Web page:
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Friday, April 17, 2009

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Sioban McMahon

Honestly, I'm perplexed by this.

Our venues in the West of Ireland aren't seeing the downturn described. The pattern is much as it's always been.

The size of the crowd at any given event depends on:

- size of the performer's following, new performers sing to our regulars primarily. Established performers bring a crowd with them.

- what sort of competition we have with things going on in RL. Some holidays, people don't log on as much.

- Day of the week and time of day, we have our more popular times, of course.

Attendance is still good and donations are still good.

Doubledown Tandino

Excellent, thanks Hamlet.

Let me digest, and I'll be back in a minute.

In the meantime, my overall thought runs parallel to Crap's, although different. I say, that all music, all musicians, all performers, all DJs, can be ADDED as an EXTRA to anything in SL. People ARE doing the out there totally creative crazy projects and events. ADD LIVE MUSIC TO THAT as a bonus.

The "live music event" may be why people are lacklustered. When you go to an inworld 'live music event', each avatar is giving up their own abilities (freedoms) to come and sit and listen to live music (and dance or talk).

I think anything in SL thats happening can have live music added to it (unless its a voice discussion or something else that needs the audio freed up) ... so.... to all those project people, developers, collaborators... there's no need to "create a live music event" ... instead, create an event, and add live music to it as one of it's many features.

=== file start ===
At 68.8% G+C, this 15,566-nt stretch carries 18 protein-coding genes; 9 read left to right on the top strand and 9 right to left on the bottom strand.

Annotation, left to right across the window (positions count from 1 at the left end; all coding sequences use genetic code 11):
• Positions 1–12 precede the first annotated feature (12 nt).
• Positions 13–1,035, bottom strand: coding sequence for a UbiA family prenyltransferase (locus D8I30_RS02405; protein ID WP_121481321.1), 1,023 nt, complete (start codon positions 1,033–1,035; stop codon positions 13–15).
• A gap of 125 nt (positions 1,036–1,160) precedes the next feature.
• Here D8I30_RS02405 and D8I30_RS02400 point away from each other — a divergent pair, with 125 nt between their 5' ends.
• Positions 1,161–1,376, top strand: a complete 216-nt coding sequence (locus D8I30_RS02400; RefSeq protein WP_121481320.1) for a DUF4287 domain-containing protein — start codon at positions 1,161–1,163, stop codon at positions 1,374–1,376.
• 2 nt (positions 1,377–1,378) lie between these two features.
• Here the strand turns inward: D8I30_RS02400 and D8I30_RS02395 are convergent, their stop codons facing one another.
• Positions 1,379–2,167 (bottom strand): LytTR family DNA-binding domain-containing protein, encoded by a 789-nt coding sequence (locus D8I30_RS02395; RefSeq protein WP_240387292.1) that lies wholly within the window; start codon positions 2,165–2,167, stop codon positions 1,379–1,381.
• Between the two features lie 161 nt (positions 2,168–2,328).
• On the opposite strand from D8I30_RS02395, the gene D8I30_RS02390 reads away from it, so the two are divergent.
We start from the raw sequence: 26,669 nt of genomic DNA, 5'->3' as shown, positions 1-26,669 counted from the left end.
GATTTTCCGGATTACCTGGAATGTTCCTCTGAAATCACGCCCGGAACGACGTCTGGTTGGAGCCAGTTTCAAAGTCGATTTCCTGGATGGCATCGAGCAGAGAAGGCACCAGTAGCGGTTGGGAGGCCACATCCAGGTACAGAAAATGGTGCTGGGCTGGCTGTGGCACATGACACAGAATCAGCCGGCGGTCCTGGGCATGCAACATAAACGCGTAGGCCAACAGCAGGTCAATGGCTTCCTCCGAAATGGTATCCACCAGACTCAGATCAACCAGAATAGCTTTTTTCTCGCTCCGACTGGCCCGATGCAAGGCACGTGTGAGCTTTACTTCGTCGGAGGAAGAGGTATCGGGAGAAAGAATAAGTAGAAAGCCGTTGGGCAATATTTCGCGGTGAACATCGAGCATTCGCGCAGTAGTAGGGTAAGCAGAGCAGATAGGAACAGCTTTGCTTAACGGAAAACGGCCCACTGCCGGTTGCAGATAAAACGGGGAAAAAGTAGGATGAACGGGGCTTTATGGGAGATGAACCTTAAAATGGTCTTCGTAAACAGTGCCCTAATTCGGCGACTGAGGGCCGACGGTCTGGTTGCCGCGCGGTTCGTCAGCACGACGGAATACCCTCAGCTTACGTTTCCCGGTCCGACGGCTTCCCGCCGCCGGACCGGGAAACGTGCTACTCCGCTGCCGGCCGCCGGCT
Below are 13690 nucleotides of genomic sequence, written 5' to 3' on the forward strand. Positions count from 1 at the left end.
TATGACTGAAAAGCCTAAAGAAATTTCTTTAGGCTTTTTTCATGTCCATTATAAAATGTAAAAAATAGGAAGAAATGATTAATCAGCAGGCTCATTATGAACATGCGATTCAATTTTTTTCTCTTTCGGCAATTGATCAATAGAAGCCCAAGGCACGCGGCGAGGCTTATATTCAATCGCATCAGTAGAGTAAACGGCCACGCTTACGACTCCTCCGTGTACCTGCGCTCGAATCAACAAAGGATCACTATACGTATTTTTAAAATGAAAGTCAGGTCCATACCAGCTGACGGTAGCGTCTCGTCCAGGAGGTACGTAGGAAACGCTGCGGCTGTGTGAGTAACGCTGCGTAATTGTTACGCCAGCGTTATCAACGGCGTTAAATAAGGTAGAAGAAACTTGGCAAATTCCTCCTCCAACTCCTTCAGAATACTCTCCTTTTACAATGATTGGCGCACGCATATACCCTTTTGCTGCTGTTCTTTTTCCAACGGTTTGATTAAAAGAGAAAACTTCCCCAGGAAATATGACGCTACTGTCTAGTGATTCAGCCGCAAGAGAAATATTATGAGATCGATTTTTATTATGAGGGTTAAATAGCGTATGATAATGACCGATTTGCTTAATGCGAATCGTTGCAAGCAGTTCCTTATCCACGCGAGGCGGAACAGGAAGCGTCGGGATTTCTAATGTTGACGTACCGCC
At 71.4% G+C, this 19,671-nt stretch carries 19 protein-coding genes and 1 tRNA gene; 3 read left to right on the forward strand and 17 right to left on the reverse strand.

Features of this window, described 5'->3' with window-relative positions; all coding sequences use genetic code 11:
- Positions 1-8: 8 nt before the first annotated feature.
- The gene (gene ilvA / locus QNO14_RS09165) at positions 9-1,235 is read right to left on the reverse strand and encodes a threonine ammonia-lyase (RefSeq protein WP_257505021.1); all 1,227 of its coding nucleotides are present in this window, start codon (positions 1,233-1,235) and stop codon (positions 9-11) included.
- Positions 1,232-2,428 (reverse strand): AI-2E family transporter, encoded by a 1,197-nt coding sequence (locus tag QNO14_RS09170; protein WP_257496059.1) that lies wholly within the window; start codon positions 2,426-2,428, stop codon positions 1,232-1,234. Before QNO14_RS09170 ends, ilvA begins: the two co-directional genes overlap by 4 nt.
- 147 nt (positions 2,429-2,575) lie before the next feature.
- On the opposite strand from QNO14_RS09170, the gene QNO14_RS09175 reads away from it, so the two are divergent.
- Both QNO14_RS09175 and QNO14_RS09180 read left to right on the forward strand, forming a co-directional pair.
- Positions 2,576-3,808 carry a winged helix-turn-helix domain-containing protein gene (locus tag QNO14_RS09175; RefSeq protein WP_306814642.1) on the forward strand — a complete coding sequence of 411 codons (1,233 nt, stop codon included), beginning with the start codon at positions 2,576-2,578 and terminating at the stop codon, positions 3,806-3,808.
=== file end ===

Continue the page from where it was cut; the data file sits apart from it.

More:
Sioban McMahon

Some additional thoughts generated by reading Crap's post on his blog.

The explosion in open space sims last year meant a huge increase in the number of clubs that opened. The January restructuring decreased this number somewhat, but quite a few of the displaced venues did more to parcels from OS sims. This means there is a LOT of competition between venues both for high quality performers and for audiences.

I agree with Crap and Chesnut that some venues aren't necessarily promoting themselves. "Build it and they will come" doesn't work in a virtual world where folks can instantaneously tp all over the grid. I also think that too many venues are essentially the same. You have to work hard to stand out, through through the look of your place, through friendly and helpful staff, and through interesting events that change. Think about how many disco looking places you've been in. Can you remember the names of them? What's your reason to go back there? How many times to you go to a venue, get a token greeting, then stand there dancing while the staff and a few regulars have a chat without trying to engage you? On a side note, those random linden giveaways sort of have the sound of desperation to them. You're telling folks you'll pay them to come to your venue. People who will come back regularly for live music (and tip/donate) are probably different than those who will stand waiting to see if their name is called for the prize.

I also believe that many venue owners aren't clear on the mission/goal of their place. Decide what it is you want to do. Live music? Shopping? Strippers/escorts? Take the function you want most and make sure it's highlighted. If you are highlighting music, I should easily be able to find the stage. If you are highlighting art or the quality of the look of your venue, don't hide it behind particles or other obstructions. If you want to do more than one function, separate them a bit. Do music fans want to thread their way between boards selling run of the mill dresses in order to find the performance?